Deciding Between Healthy or Unhealthy Foods

5 Simple Ways To Reduce Your Sugar Intake

Do you know how much sugar the average American consumes a day?

It’s a staggering 25 to 30 teaspoons pr day, according to the American Heart Association,

Since the sweet stuff is present in virtually every food product in the market, roughly 13 percent of the typical American diet total calories come from added sugar.

Excess consumption isn’t only bad because it ramps up your calorie intake, but it can also take a toll on your health and well-being.

Sugar can give you cavities, make you fat, and is linked to a host of health issues, from heart diseases, hypertension, mood disorders, to type 2 diabetes.

For these reasons, reducing sugar intake might be one of the best decisions you can make.

That’s where today’s post comes in handy.

Here are a few practical steps to help slowly, yet steadily reduce sugar intake in your diet in a way that won’t leave you starving to death.

Sounds good? Let’s get started.

Shop Refrigerator Full of Sugary Drinks

Avoid Sweetened Drinks

A great way to start reducing sugar intake is to boycott sweet drinks.

These are, basically, nothing but liquid candy.

Depending on the brand, one can of soda packs in more than the daily limit of added sugar.

It’s also the equivalent, calorie-wise, of four Tim Tams, four large peaches, three English muffins, or one big cup of ice cream.

As a rule, stick with plain water – feel free to add flavour with fruit infusions, citrus, or herbs.

You can also have tea, black coffee, and green smoothies – as long as you don’t add any nasty sugar.

Reading a Food Label

Always Read the Labels

You might be shocked to learn how much sugar is lurking in everyday food.

In fact, out of more 600,000 foods items assessed by this survey, roughly 80 percent have sugar added to it in one form or the other.

It’s not easy to spot sugar on ingredient lists since the sweet stuff can go by many names – roughly 60 names, all of which stand for added sugar in one form or the other.

Don’t know what to look for? Here are the primary aliases sugar goes by:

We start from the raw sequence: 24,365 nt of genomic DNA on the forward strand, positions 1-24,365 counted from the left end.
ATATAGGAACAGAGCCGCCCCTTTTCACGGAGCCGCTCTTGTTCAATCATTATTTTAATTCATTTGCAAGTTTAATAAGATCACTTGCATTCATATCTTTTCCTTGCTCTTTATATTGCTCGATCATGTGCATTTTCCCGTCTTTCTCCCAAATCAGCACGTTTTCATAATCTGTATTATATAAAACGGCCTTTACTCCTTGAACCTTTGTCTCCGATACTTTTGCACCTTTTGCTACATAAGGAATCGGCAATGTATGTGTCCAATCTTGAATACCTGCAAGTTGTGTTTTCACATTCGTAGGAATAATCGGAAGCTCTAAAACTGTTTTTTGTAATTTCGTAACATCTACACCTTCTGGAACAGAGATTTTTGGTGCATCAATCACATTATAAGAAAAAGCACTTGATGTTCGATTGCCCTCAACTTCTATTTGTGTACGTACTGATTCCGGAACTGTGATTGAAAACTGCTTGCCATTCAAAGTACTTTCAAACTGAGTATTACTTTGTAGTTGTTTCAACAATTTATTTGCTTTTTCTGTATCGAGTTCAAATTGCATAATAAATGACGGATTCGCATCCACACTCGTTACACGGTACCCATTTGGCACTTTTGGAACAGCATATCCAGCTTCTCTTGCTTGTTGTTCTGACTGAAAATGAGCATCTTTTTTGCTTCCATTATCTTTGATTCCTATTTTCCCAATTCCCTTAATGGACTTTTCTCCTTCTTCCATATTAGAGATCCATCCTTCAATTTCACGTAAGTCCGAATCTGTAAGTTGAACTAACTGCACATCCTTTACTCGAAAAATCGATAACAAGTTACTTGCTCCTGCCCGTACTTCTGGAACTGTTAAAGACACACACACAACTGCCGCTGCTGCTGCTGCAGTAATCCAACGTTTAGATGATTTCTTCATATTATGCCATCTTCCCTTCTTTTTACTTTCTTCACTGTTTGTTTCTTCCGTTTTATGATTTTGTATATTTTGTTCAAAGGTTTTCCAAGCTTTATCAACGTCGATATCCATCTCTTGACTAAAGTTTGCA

• Turbinado sugar
  • Maple syrup
  • Lactose
  • Organic cane sugar
  • High fructose corn syrup
  • Sucrose
  • Agave
  • Molasses sucrose
  • Dextrose
  • Glucose
  • Fructose
  • Dried
  • Fruit juice concentrate
  • Molasses
  • Brown rice syrup
  • Maltose
  • Cane sugar
  • And other words ending in “ose.”

Selection of Healthy Vegetables

Eat Non-Starchy Veggies

When choosing the greens, avoid the starchy variety such as carrots, sweet potatoes, peas, and corn.

These pack in a lot of carbs and consuming them may raise your blood sugar levels, resulting in hunger pangs.

Instead, go non-starchy.

At a minimum, according to the American Diabetes Association, consume three to five servings of non-starchy veggies each day.

Add the following to your menu:

  • Artichoke
  • Peppers
  • Chayote
  • Brussels Sprouts
  • Okra
  • Swiss Chard
  • Cauliflower
  • Cucumber
  • Leeks
  • Baby Corn
  • Eggplant
  • Squash
  • Radishes
  • Celery
  • Asparagus
  • Mushroom
  • Broccoli

Market Selling Nuts & Seeds

Snack the Smart Way

Reducing sugar intake isn’t all about limiting your food choices.

It’s also about adding more healthy options, or alternatives, to your menu.

One way to add more nutritious choices to your diet is by healthy snacking.

Snacking this way leaves you feeling full and in control.

Not only will it keep your sweet tooth at bay and avoid excess sugar intake, but it also helps you meet your daily nutritional needs.

Healthy snacks tend to be rich in healthy fats, lean protein, and fibre but very low in grains, carbs, and, of course, sugar.

Best examples include:

  • Hazelnuts
  • Walnuts
  • Peanuts
  • Almonds
  • Berries
  • Dried Seaweed
  • Cheese
  • Non-Starchy Veggies
  • Kiwi
  • Low-Fat Yoghurts
  • Avocados

Girl Sleeping Beside Lavender

Sleep Better

Can you sleep your way to a sugar-free life? Science says yes.

Not convinced? Then check out this research that has found an undeniable link between sleep quality and junk food addiction.

But how does sleep quality affect food choices?

It’s actually quite simple.

Sleep debt compromises your appetite-regulating hormones – leptin and ghrelin.

It reduces the production of a hormone that suppresses your appetite while flooding your body with the hormone that makes you hungry.

This often results in cravings for easy sources of energy typically found in sugar.

In other words, the less you snooze, the more tempting sugary meals and snacks become.

Make it a rule to sleep seven to nine hours every night.

That may require a radical lifestyle change, but it’s worth the effort.


There you have it!

The above dietary guidelines are all you need to get started on cutting down on your sugar intake in no time.

All you need is to do is start now and never deviate.

The rest is just details.